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a country railway station. They are perfectly passive, but I know that, with the inevitableness of an execution, the bulldog will kill the cat.

My little drama is nearly concluded. In the following dream I see the supreme figure of Protestant orthodoxy in England, the Primate of the Anglican Church, borne dead through the street. Head and all, he is swathed in wrappings of yellow silk, the royal colour of conservative China.

Lastly, I see a woman demolishing a grave. Bit by bit she flings its pieces to the winds, that its place may be known no more.

I have called the foregoing a drama, but it is more. It is essentially a religious experience. In the depths of the unconscious there was a call, an urge towards newness of life, but it was far below consciousness. Before new life can be born, that which is moribund and dragging out a sickly existence, neither alive nor dead, must die and be buried, thus making room for the new. In Biblical language, the 'old man' must be put off, and the 'new man' put on. In analytical language, there is a child to be born. As the grain of wheat must be put into the earth before it can bring forth fruit, so the libido must sink into the great deep of the unconscious to find the treasure. Mythologically, it is expressed by the "night journey under the sea," by the rescue of the princess and the slaying of the giant; or by the death and resurrection of the God. The death must be of the infantility and all it implies; the treasure means balance, proportion, eternal life.

So my libido went down and left me half alive, a kind of derelict on the sea of life. Its return was as sudden as a resurrection. From utter misery I sprang at a bound into life, hope, joy, and all the blessings of vitality. It was only the entrance into consciousness which was sudden. The 'night journey' occupied five months, and the process going on underground was only revealed by the series of dreams which, in their entirety, I have called a drama.


National Welfare and National Decay. By WILLIAM MCDOUGALL, F.R.S., Professor of Psychology in Harvard University, Formerly Reader in Mental Philosophy in the University of Oxford. Methuen and Co., Ltd. London, 1921. pp. vii + 214. Price 6s.

McDougall has written a thoroughly stimulating, suggestive, alarming and uncomfortable book; and in so doing he has doubtless succeeded in his aim -this aim, it would seem, being to awaken us from our post-war complacency to a realization of the importance of a subject which, while it intimately concerns all peoples, is, in the opinion of the author, quite especially urgent for the British people at the present time, for whom it appears "to overshadow and dwarf every other that any man of science could propose for its consideration." McDougall's main thesis is (1) that the curve representing the rise and fall of powerful nations is a parabola-a long ascent, an almost flat summit and a steep decline, (2) that this rapid decline is due to the failure of the stock to produce an adequate number of individuals possessing the mental characteristics requisite for the maintenance of a high civilization (this failure being intensified and accelerated by the ever-increasing complexity of life brought about by civilization itself), (3) that our western civilization (especially as represented by the British and American nations) has very probably reached its climax and "may even now be sliding down the curve of decline," (4) that the only way of preventing or arresting this decline is by appropriate thought and action on eugenic lines.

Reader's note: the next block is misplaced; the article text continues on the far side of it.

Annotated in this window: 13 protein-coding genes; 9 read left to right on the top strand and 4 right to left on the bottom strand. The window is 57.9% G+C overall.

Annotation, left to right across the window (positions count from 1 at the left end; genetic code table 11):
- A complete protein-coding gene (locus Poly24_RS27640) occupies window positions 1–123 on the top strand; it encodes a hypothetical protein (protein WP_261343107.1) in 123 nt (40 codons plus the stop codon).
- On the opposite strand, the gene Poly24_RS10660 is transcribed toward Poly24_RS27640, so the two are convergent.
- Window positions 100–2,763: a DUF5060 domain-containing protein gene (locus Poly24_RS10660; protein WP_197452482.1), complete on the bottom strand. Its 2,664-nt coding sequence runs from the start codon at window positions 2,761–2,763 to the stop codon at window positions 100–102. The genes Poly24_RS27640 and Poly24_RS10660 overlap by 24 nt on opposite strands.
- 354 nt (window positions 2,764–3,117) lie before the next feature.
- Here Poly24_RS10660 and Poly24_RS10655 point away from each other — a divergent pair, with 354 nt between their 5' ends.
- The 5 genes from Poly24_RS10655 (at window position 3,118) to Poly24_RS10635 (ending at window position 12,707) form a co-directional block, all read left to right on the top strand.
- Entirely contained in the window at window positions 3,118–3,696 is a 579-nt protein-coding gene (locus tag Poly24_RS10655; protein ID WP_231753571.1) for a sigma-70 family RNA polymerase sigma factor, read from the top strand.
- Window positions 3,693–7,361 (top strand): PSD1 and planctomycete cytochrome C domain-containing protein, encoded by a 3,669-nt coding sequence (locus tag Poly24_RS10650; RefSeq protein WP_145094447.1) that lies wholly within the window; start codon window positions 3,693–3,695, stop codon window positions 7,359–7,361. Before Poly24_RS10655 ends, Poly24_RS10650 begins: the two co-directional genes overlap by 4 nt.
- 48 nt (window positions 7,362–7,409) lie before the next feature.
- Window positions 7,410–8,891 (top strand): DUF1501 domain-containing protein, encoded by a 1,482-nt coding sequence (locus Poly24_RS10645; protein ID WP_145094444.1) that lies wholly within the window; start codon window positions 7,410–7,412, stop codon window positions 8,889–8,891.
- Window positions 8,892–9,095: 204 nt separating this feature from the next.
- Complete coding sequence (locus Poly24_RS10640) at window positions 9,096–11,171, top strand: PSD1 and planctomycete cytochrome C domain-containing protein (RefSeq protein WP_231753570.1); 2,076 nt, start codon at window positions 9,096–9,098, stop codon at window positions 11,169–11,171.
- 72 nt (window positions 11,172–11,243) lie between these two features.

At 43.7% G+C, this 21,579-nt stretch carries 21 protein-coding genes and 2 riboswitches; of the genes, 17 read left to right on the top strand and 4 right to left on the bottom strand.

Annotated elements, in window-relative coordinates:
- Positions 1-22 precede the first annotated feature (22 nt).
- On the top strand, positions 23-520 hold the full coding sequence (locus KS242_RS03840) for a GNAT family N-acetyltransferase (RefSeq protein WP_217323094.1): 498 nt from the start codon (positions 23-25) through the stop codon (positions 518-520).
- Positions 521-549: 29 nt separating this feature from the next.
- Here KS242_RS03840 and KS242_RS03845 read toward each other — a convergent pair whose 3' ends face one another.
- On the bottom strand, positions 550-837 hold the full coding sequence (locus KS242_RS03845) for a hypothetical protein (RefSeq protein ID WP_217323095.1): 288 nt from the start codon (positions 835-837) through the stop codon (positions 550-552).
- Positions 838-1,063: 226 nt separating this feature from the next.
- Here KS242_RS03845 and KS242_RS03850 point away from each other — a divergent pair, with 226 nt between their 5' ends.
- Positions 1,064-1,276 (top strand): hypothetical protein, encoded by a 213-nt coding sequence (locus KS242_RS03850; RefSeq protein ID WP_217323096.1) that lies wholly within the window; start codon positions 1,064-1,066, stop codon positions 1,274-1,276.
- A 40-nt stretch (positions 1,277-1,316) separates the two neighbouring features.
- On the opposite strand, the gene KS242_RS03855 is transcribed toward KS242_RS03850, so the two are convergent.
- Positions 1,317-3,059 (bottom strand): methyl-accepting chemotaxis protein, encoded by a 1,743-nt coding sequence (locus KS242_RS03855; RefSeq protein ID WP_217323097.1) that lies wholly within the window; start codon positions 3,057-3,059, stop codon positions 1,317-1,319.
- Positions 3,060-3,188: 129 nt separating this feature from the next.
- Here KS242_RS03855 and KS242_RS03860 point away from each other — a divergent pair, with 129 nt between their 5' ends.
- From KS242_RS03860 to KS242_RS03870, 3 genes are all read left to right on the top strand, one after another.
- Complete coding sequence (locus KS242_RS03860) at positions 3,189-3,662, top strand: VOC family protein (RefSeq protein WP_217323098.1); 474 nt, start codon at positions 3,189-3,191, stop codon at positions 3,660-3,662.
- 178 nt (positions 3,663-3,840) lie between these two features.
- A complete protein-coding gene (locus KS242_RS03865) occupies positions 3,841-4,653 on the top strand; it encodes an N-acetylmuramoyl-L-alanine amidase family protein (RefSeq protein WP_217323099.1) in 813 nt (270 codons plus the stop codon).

In dealing with this sinister theme our author develops a wealth of argument, illustration and suggestive power which, even if it should fail to convince all his readers, will inevitably make them richer by many fruitful trains of thought in the fields both of psychology and of sociology. Treating its subject, as it does, from the psychological rather than from the more commonly adopted biological point of view, the book, in spite of its relatively modest size, undoubtedly constitutes a valuable addition to eugenic literature. Its attractive manner of exposition should also enable it to appeal to a larger circle of readers than that enjoyed by the majority of works of similar aim.

The book opens with an introductory chapter (the substance of which, the author tells us, was written some thirty years ago) entitled "The Island of Eugenia, the Phantasy of a Foolish Philosopher." This chapter is cast in the form of a dialogue between a "Practical Man," who is desirous of devoting to some philanthropic aim of permanent value the large fortune which his business ability has enabled him to amass, and a "Scientist," who outlines a scheme in the realization of which his friend's millions may be employed. This scheme consists in the foundation of a eugenic state-under British or American protection which will be recruited from the best existing stocks, which will provide the means of perpetuating and multiplying these stocks and which will send forth desirable individuals to help in the work of all portions of the world. In some cases these individuals will marry and settle down in their

new homes, thus helping to perpetuate their desirable qualities here also; but in the majority of cases Eugenians will, it is suggested, continue to regard Eugenia as their true home, where they will bring up their families and whither they will return when their work is over-much in the same way as the members of the Indian Civil Service, though performing services of inestimable value in a distant portion of the globe, have remained Englishmen in the fullest sense of the word; men whose wives have been English women, whose children have been educated in England and who themselves return to England when their years of service abroad have been completed.